Dachau Concentration Camp

12:11:00 PM Unknown 1 Comments

Today I took the girls to the concentation camp memorial site in Dachau just 20 minutes from my house. To say the place is sobering is an understatement. As Eden was with us, we were given a PG rated tour, but our guide did an excellant job giving us the history behind this place.  It is incredibly worth while and so close to Munich, I would say it's a must see.  

The Details
Address: Pater-Roth-Str. 2A 85221 Dachau, Germany  +49 0 8131 66 99 70
Transportation: From Hauptbahnhof take the S2 to Dachau then transfer to regional bus #726 which will drop you off right in front of the memorial site.
Hours:  Daily 9am-5pm                                                                                                                             Tour: 3e 11am/1pm daily
Time: 2.5 hours

Dachau was the premier concentration camp and right next door to it was an SS training camp which housed as many as 10,000 boys at a time. Typically these were 17 year boys from uneducated, poor families with little future. They were given a military career, a steady income and a chance to make something of their lives.  These young men were indoctrinated; taught to believe they were superior, taught to hate, torture and kill. At the end of their training they would be taken to the concentration camp for a final examination of sorts to exhibit what they had learned.

I am standing behind the first set of inmate houses. In front of me are the foundations for 15 more sets of houses. This place is huge and they packed prisoners in like sardines.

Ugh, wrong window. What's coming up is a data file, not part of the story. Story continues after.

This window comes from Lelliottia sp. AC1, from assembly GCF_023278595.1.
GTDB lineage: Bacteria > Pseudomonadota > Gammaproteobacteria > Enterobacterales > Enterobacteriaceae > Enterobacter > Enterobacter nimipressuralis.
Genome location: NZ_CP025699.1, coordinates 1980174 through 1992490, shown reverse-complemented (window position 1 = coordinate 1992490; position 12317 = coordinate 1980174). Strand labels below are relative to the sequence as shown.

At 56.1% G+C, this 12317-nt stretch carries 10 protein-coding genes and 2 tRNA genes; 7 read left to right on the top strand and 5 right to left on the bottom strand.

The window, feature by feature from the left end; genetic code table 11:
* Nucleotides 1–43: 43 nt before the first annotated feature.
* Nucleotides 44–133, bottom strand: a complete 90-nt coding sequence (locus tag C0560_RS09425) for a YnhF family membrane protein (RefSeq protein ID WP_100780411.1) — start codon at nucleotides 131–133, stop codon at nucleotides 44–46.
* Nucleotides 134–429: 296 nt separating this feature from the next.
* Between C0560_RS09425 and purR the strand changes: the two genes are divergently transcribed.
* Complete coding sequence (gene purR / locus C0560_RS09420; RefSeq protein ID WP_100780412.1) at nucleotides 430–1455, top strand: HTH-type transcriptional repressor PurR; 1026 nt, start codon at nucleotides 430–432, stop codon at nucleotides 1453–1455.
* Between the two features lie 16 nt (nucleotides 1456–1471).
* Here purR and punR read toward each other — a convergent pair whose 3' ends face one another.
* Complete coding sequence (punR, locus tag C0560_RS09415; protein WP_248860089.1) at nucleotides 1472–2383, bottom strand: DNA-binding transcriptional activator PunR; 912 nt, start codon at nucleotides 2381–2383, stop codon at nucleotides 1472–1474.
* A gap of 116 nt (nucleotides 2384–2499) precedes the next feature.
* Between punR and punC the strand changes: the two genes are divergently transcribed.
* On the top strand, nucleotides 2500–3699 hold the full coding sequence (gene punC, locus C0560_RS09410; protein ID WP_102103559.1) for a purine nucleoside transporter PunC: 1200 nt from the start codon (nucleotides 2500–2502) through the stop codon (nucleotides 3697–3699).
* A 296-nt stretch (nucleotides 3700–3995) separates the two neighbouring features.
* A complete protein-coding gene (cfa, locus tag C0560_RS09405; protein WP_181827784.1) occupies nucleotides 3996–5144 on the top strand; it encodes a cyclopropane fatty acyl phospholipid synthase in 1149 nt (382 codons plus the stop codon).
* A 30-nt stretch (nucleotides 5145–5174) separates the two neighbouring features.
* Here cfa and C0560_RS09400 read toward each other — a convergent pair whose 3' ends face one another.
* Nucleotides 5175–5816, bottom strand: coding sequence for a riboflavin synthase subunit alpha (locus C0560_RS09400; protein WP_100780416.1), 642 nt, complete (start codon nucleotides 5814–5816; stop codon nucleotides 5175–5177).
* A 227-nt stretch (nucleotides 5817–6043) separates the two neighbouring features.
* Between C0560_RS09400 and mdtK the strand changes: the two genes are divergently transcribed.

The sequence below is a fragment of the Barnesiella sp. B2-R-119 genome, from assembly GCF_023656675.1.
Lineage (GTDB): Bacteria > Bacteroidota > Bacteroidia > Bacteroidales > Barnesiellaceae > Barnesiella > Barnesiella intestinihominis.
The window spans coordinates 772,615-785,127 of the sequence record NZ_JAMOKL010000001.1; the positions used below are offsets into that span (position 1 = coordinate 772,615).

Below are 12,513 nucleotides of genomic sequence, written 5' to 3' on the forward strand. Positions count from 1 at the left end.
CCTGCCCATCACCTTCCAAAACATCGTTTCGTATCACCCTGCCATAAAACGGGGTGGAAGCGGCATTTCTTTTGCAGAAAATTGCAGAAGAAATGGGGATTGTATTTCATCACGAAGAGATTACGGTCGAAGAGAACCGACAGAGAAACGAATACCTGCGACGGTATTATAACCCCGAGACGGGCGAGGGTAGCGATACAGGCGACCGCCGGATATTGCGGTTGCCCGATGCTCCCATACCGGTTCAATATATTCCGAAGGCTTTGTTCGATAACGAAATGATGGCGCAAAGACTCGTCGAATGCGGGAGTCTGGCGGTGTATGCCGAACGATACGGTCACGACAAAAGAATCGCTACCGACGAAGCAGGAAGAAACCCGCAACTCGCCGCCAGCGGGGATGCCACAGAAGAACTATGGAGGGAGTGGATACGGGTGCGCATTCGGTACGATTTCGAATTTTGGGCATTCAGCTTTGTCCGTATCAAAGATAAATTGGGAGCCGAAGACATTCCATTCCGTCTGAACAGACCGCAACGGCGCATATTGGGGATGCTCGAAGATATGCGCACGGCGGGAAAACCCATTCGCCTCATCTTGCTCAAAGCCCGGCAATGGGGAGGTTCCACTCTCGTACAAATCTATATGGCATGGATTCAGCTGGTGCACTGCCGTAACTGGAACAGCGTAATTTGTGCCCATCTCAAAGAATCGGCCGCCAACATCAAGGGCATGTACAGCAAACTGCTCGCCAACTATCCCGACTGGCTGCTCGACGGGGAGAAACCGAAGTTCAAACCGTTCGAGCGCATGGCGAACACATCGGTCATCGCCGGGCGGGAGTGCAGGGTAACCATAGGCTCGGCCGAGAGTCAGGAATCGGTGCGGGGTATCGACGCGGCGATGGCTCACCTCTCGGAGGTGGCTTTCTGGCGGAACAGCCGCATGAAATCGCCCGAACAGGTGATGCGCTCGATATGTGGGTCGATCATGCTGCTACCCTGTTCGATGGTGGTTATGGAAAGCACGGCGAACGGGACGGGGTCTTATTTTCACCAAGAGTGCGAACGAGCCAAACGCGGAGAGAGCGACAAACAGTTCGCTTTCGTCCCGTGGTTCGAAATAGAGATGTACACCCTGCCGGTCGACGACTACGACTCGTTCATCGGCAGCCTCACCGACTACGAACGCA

A marker notes where each barracks stood.

Wash basins

This is the gas chamber. That cut out in the wall is where the gas was put in from a door on the outside of the building. With the aid of fans, 15-20 minutes is all it took to kill 150 men.

The crematorium...this place was working around the clock to dispose of human waste. Ironically, it was run by inmates who were not allowed interaction with other inmates. Once you began working here you stayed until your own demise. Notice the hefty timber rafters. Inmates were hung here.

I am fasinated with doors. I love photographing them usually for their bright colors or ornate designs. I had to photograph this door not for its beauty, but its history. I imagine the people who came in and out of this door and the horror they witnessed everyday.

It is estimated that 200,000 people were killed/died at this camp. Often it was the conditions of the camps that killed the inmates.

Initially, Dachau was a prison camp for political rivals, wealthy families and clergy who opposed the Third Reich. Many of these prisoners were allowed to leave the camp and fled to other countries for safety. This is reflected in the beds. At first the beds were of normal width and length, and there was even a divider between each bunk, but as the camp evolved into a camp for jews and other outcasts the conditions worstened.

The bunks become shorter

The bunks are shorter still and now there are no partitions to maximize the number of prisoners who can fit into the space.

Eden took this photo. It represents the colors assigned to prisoners and the chain represents the solidarity of the people bound by a common foe.

This is the Jewish memorial chapel. From this vantage it looks like a dark cave.

Once inside it is very light--The Menorah atop the building represents the eternal lite of God.

This says, "Remember"

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